It IS non-impact aerobics and it IS Neuromuscular Integrative Action, but the name is Nia and it no longer “stands” for anything.  And in the four years that I have been doing it and learning about it, it has changed.  It was originally created by Debbie Rosas and Carlos Rosas in the early 1980s from a desire to help people exercise in a different way, a way that addressed more than just the physical body.

When I joined Nia there were really starting to talk a lot about the next phase of Nia.  You see, even though Nia remains true to the original concept of a Joyful workout, it does change and it does grow.  Anything that wants to survive has to change or at least be flexible enough to endure the change that happens around it.  Nia changes, they change the way they deliver training from the routines to the intensive — so the continued education changes. Nia’s training material is phenomenal.  When you read through a newsletter or a manual or listen to a conference call you can sense the care taken in creating the material.  It is nice to be a part of Nia.

It is interesting.  It is amazing to see how far Nia has come and how much is has changed in the short time that I have been a teacher.  The roots of Nia are still there they are just always finding new ways to share it.

As with any an all certifications I have earned I did my research beforehand.  It is important to know how much the initial training cost and how the licensing and/or certifications works.  It is important to know about continued education and re-licensing or re-certifiying.  I liked everything I saw about Nia.  It took me four classes before I decided to invest the time and money needed to teach.

I took the training in December of 2008.  I started teaching in February 2009.  I have been teaching Nia ever since.  I have had the same Monday and Wednesday class since February 2009.  I have had other classes at other studios and gyms on different days and different times.  At this writing I am teaching Nia five times a week in San Jose – not including subbing dates.  I have three classes for the City of San Jose; a Tuesday morning and a Tuesday evening class.  I also have a Thursday evening class.  My schedule is update regularly on www.HelpYouWell.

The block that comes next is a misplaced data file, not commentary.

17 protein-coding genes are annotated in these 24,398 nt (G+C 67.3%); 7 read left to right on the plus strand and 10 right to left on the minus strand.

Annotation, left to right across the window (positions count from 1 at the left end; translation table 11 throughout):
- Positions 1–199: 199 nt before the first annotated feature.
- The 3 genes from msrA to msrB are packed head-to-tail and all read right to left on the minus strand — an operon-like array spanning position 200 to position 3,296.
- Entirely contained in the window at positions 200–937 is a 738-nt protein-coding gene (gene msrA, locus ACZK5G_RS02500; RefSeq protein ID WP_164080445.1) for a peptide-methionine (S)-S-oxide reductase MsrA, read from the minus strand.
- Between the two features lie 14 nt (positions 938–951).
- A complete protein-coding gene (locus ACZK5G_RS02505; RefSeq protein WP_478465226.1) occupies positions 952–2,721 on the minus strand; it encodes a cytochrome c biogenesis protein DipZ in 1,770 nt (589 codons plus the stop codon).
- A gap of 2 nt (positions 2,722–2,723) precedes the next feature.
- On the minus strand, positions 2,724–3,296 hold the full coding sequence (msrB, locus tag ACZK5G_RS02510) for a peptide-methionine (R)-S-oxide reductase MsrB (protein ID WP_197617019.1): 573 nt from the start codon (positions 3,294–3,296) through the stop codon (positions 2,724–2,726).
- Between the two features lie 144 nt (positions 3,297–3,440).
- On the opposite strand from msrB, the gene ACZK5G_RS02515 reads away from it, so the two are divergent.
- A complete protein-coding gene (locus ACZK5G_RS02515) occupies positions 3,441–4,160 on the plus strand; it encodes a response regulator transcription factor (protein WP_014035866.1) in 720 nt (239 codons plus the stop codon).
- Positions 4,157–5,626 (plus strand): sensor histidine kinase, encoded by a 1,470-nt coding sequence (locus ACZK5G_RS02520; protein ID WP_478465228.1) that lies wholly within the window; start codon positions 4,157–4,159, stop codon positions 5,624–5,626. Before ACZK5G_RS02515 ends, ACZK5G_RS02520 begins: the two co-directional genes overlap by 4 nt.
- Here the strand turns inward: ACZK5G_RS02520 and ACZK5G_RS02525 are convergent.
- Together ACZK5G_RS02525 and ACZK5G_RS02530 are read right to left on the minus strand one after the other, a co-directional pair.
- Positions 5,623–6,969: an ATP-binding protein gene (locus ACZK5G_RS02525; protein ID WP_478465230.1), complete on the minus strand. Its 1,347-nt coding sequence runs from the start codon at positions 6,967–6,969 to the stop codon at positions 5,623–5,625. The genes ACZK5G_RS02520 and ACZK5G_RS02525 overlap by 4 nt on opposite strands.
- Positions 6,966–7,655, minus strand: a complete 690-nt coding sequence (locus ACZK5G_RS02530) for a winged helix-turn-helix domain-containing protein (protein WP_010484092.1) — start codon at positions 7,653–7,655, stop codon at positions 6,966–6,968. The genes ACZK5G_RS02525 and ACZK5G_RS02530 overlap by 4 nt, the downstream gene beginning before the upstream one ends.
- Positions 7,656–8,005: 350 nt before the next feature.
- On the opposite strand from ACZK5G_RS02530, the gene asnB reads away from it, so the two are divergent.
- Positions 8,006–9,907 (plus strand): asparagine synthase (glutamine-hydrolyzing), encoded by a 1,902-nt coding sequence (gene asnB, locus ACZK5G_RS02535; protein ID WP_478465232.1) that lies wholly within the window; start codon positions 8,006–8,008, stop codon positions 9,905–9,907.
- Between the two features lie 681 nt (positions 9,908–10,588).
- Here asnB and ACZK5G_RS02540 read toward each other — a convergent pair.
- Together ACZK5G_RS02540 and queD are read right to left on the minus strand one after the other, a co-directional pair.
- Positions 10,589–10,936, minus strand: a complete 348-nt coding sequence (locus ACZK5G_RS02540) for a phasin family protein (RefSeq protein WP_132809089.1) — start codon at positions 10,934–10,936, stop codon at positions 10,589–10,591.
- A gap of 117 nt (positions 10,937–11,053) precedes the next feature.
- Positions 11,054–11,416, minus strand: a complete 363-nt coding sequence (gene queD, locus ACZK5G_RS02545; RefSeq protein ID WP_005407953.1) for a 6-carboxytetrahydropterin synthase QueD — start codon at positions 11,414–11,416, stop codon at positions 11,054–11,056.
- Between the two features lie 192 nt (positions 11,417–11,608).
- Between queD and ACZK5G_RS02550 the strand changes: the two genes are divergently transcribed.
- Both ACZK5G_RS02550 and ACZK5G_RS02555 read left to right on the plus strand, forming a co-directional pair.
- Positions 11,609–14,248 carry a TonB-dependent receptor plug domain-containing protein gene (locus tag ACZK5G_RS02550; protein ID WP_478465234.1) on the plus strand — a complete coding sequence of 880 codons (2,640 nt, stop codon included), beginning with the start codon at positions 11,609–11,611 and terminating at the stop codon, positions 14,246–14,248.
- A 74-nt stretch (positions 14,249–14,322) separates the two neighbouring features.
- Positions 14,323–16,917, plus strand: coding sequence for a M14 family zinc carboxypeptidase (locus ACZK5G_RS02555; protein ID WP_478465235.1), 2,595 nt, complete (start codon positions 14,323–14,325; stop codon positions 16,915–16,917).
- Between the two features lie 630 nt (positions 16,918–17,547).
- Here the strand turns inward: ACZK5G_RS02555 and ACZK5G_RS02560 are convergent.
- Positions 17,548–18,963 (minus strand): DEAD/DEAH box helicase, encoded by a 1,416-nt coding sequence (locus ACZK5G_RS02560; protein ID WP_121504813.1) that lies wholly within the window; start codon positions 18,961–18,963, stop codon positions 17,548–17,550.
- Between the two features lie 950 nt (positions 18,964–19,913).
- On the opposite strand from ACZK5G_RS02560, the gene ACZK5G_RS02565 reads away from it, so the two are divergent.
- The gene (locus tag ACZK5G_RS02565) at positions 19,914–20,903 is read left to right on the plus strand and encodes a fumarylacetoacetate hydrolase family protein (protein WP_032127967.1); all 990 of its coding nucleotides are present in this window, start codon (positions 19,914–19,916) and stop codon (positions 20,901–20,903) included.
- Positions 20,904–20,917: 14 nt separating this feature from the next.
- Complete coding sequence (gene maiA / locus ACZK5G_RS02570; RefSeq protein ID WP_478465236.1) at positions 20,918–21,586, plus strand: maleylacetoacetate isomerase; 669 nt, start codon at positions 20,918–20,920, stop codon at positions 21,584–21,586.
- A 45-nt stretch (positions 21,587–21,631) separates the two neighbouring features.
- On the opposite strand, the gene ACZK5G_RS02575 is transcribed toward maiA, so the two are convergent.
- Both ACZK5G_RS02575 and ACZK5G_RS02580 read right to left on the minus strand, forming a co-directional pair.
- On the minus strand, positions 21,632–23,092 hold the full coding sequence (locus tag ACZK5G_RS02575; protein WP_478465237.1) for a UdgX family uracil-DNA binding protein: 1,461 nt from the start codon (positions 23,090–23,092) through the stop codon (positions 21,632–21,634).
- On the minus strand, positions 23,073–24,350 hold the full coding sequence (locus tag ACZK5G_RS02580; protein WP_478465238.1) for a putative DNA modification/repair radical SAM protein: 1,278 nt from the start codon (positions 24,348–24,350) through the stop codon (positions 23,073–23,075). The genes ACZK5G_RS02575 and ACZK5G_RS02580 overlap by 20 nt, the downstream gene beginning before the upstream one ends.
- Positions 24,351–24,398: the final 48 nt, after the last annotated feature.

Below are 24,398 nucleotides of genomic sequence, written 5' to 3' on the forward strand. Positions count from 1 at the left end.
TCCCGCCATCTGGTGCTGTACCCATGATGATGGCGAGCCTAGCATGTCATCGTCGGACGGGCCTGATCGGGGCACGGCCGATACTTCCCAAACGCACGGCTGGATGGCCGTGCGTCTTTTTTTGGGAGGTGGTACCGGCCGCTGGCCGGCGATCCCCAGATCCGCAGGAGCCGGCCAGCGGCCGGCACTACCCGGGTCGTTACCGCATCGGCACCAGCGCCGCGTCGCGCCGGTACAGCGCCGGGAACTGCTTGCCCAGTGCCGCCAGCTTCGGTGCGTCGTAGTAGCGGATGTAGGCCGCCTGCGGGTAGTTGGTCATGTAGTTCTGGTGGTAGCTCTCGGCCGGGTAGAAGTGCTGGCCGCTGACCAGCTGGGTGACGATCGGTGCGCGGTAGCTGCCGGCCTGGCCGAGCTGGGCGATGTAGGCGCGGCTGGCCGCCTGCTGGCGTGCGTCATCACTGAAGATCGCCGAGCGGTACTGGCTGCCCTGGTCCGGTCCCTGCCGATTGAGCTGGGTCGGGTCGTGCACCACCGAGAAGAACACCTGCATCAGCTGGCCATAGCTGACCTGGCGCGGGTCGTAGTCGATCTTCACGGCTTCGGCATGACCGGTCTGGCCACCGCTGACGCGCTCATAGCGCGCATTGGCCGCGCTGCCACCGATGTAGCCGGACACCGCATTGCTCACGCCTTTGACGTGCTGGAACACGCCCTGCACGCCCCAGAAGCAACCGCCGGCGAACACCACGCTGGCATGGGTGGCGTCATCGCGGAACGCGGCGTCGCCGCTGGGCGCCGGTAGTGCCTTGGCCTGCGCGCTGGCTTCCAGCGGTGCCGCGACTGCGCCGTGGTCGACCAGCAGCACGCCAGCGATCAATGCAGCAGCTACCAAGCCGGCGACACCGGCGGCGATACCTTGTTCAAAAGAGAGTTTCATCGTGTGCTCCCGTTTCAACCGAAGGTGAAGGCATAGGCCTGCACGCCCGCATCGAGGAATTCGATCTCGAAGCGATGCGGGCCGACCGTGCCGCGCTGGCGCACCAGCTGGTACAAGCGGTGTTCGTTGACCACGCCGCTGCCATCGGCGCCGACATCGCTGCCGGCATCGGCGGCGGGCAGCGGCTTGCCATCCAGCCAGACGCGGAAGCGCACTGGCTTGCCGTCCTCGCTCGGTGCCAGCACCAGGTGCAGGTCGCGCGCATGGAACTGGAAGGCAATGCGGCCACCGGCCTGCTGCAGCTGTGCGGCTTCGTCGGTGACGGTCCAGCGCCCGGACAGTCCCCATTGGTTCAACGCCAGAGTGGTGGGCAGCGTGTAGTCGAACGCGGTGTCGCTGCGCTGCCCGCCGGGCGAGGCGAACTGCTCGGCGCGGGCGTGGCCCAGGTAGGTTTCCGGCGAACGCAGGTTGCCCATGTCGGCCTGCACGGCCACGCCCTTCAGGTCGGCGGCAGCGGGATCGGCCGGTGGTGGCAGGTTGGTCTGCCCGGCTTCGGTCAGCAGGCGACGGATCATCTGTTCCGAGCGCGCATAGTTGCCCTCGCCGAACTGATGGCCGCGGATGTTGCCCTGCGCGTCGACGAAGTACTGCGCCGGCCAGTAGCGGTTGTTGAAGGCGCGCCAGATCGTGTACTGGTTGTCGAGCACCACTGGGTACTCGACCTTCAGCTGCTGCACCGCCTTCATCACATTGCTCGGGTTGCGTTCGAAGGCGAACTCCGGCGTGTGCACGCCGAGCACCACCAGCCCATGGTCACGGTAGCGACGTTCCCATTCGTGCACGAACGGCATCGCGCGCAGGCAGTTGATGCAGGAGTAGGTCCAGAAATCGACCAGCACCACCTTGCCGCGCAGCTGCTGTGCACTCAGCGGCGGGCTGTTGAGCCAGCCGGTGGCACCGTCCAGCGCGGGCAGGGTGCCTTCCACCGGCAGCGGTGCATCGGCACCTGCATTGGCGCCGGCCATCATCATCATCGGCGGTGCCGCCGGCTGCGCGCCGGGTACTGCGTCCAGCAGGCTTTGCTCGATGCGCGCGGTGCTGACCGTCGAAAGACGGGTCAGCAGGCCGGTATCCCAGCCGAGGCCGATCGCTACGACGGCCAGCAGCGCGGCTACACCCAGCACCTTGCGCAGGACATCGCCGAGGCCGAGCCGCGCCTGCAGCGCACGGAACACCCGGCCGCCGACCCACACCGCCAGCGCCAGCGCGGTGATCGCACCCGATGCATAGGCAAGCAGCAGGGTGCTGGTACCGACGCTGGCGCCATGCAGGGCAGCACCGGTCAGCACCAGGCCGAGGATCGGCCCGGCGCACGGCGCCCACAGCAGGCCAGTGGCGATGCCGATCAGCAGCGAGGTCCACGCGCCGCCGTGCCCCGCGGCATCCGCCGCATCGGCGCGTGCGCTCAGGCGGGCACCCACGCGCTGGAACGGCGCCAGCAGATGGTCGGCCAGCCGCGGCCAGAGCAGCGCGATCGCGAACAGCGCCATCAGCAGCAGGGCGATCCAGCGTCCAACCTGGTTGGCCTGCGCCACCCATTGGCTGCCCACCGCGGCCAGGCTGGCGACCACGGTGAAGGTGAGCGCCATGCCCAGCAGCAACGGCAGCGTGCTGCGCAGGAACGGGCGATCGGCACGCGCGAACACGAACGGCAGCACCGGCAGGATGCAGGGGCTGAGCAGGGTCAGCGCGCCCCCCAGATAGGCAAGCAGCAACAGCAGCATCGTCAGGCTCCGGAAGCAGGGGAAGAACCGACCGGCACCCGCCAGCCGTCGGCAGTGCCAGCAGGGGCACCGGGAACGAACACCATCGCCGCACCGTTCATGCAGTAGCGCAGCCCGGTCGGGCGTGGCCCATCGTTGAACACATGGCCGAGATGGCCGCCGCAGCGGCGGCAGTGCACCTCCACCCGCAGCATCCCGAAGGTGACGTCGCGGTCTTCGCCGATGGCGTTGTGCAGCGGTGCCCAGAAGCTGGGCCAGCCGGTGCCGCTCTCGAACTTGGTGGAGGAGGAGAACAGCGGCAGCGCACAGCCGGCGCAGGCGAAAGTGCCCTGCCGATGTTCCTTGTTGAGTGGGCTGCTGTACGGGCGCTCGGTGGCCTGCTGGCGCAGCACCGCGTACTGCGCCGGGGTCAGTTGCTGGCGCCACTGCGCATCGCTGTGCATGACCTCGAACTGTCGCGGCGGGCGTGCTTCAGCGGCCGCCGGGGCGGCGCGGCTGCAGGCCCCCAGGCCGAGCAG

I took a second Nia training in November 2012.  I just finished posting my way through the #13 principles of that belt (Blue Belt).

I am excited to have so many opportunities to share Nia with people each week.  As I said, I have five classes and as I said things change.  So when you are ready to join me in one check my site to confirm time and place and all those details.  I would like for the number to grow.  Just as Nia is growing, in leaps and bounds and for the better.

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Nia is Play

Posted by terrepruitt on September 4, 2010

Nia, at one point, was called NIA or Neuromuscular Integrative Action.  Neuromuscular pertains to both nerves and muscles.  Our movements involve both muscles and nerves.   In a Nia cardio class, we stimulate and activate both during the workout.   While leading a group of elder adults in a mobility-enhancement exercise (in a job unrelated to Nia) an observer commented, “It is like kindergarten.”  My response was, “Yes, and isn’t it fun?”  As I continued to watch these 90+ year olds toss around the ball, she said, “Yeeaaaahhhh!”

Adults just lose it.  The stigma that comes with adults playing just to play is too great.  Yes, there are competitive teams that adults can join, and those that do are exercising their inner child and having fun, but what about playing just to play.

If a suited adult were to skip down the cubbed corridor they probably would be put on leave of absence.  If an adult were to be alone, without children, and were to walk down the street balancing on the curb, they would receive stares from others.  Breaking out in song is only acceptable for children and actors in musicals.  As adults society does not generally allow us to let out our inner child in everyday life without thinking we are a little off balance.

That is where Nia comes in.  In a Nia class we get to play.  Also our dance is something that allows you to release that inner child.  Nia invites and encourages you to skip, jump, run, walk, shout out, crawl, and move as you did when you were a child.  In a non-judgmental freely accepting atmosphere we get to play.

Does that sound like something you could enjoy?  Doesn’t it sound like something your body longs to participate in again?  Come to a Nia class and find out.